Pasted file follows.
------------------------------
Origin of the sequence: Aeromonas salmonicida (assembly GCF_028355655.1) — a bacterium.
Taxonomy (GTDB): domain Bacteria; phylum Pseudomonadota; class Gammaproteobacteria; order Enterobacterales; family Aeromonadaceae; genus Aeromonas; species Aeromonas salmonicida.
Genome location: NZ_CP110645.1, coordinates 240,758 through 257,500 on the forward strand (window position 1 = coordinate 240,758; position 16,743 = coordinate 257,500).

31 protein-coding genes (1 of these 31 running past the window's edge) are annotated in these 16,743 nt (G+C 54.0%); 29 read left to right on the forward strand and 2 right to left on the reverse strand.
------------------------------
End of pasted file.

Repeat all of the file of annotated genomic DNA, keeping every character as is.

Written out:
Origin of the sequence: Aeromonas salmonicida (assembly GCF_028355655.1) — a bacterium.
Taxonomy (GTDB): domain Bacteria; phylum Pseudomonadota; class Gammaproteobacteria; order Enterobacterales; family Aeromonadaceae; genus Aeromonas; species Aeromonas salmonicida.
Genome location: NZ_CP110645.1, coordinates 240,758 through 257,500 on the forward strand (window position 1 = coordinate 240,758; position 16,743 = coordinate 257,500).

31 protein-coding genes (1 of these 31 running past the window's edge) are annotated in these 16,743 nt (G+C 54.0%); 29 read left to right on the forward strand and 2 right to left on the reverse strand.